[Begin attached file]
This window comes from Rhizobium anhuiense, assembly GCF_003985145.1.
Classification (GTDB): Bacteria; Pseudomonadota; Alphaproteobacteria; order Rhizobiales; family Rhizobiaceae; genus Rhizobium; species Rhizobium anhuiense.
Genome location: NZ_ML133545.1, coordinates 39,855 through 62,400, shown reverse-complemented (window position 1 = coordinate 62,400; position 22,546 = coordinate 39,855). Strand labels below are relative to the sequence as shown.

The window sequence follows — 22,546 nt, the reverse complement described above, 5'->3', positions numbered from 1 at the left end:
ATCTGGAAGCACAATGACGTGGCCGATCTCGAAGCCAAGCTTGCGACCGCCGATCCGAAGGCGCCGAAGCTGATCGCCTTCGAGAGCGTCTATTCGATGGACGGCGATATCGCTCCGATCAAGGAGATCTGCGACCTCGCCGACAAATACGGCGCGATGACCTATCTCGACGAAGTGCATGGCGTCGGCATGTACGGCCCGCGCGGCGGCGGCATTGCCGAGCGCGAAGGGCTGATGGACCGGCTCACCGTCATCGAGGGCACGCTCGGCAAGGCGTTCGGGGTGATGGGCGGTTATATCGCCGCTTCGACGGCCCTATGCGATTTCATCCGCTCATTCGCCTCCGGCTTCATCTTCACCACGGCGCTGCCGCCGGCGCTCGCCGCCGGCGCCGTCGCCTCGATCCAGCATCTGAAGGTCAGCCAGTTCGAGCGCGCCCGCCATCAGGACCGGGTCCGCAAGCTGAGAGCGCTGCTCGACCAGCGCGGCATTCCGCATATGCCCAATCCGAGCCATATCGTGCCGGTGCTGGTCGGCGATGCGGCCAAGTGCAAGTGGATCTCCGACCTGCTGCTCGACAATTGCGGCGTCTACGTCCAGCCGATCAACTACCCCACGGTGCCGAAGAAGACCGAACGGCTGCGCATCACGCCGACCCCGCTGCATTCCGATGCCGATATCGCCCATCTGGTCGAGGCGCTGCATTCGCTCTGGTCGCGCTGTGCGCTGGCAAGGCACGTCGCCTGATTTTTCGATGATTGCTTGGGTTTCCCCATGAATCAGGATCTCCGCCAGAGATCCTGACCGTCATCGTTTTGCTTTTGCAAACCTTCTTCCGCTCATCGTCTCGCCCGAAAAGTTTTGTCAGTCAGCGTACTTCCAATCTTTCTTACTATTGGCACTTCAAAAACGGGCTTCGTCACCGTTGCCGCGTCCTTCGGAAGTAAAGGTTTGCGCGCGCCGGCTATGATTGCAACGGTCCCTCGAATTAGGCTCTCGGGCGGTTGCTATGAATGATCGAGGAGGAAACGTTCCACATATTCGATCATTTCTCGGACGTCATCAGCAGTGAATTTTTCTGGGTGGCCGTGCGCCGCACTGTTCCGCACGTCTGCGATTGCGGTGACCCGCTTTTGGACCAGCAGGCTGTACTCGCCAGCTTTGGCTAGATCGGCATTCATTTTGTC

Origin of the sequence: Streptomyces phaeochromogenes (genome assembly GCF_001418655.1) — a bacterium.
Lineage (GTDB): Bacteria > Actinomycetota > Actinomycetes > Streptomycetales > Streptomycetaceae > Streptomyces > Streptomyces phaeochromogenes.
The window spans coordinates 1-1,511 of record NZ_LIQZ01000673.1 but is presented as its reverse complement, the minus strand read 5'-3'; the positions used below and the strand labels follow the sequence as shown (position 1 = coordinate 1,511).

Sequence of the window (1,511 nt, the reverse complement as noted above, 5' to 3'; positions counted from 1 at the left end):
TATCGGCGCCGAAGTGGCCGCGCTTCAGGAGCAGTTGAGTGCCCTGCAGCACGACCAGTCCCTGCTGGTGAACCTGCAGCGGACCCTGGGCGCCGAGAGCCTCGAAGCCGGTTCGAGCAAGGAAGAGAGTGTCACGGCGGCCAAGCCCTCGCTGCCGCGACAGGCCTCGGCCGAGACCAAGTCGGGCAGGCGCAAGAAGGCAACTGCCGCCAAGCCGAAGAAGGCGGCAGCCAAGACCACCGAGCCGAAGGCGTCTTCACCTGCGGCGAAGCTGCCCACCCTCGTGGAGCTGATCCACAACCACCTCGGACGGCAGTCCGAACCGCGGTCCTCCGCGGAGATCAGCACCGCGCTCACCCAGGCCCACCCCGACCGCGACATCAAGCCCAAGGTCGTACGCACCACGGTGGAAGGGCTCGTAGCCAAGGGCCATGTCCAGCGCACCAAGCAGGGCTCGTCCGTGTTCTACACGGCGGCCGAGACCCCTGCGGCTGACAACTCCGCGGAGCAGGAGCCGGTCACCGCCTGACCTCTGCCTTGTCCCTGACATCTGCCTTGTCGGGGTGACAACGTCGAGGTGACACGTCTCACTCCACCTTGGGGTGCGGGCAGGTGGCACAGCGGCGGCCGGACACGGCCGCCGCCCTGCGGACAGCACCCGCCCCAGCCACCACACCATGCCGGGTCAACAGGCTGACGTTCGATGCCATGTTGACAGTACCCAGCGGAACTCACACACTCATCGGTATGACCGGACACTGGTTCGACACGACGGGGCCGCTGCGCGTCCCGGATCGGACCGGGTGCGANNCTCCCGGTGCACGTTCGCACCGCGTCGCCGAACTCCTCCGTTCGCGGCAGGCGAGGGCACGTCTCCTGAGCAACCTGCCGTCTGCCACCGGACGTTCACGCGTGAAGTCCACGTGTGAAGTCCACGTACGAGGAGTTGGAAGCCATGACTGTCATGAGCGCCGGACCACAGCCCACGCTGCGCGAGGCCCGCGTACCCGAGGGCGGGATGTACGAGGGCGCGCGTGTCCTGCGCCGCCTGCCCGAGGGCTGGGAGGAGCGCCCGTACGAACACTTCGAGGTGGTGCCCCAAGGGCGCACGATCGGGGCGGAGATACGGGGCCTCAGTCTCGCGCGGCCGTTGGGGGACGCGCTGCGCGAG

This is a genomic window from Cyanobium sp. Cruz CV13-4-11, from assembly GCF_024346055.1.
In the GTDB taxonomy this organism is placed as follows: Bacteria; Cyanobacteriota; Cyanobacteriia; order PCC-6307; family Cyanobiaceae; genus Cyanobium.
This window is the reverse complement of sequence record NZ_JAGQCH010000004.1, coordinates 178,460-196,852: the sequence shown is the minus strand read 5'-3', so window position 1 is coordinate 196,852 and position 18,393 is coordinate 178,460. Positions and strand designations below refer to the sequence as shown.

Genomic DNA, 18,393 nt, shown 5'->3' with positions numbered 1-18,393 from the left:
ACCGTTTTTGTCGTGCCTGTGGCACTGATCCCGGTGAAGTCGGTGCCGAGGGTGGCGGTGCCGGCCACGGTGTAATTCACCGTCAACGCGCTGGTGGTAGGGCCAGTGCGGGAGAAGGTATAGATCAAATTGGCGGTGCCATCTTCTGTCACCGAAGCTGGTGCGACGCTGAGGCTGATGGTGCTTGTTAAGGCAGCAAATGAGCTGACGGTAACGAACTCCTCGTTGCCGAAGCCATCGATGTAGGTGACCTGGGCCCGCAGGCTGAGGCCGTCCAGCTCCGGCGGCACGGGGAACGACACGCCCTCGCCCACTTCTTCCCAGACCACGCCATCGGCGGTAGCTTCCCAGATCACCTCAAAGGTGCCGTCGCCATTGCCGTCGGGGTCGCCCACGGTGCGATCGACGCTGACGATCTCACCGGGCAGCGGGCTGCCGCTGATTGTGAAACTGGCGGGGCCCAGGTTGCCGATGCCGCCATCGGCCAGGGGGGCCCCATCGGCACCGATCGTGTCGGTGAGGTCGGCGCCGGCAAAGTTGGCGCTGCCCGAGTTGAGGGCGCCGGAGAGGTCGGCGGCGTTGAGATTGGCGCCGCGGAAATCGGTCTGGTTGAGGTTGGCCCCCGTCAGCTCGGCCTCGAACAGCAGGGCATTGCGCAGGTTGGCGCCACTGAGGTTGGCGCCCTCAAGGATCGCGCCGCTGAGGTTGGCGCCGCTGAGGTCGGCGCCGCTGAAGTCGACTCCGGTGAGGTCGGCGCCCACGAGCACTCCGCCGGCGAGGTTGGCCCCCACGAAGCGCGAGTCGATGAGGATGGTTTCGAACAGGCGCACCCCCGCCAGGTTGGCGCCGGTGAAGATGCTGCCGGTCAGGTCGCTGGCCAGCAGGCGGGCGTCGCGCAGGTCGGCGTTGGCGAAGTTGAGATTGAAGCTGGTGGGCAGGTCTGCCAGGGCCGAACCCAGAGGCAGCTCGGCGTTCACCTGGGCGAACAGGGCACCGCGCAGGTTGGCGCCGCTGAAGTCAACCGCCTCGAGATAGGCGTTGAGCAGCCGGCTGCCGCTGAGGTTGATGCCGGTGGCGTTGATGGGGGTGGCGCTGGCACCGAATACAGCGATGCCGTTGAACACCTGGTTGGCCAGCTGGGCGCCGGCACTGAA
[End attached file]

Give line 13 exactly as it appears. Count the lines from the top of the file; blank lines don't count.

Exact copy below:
This window is the reverse complement of sequence record NZ_JAGQCH010000004.1, coordinates 178,460-196,852: the sequence shown is the minus strand read 5'-3', so window position 1 is coordinate 196,852 and position 18,393 is coordinate 178,460. Positions and strand designations below refer to the sequence as shown.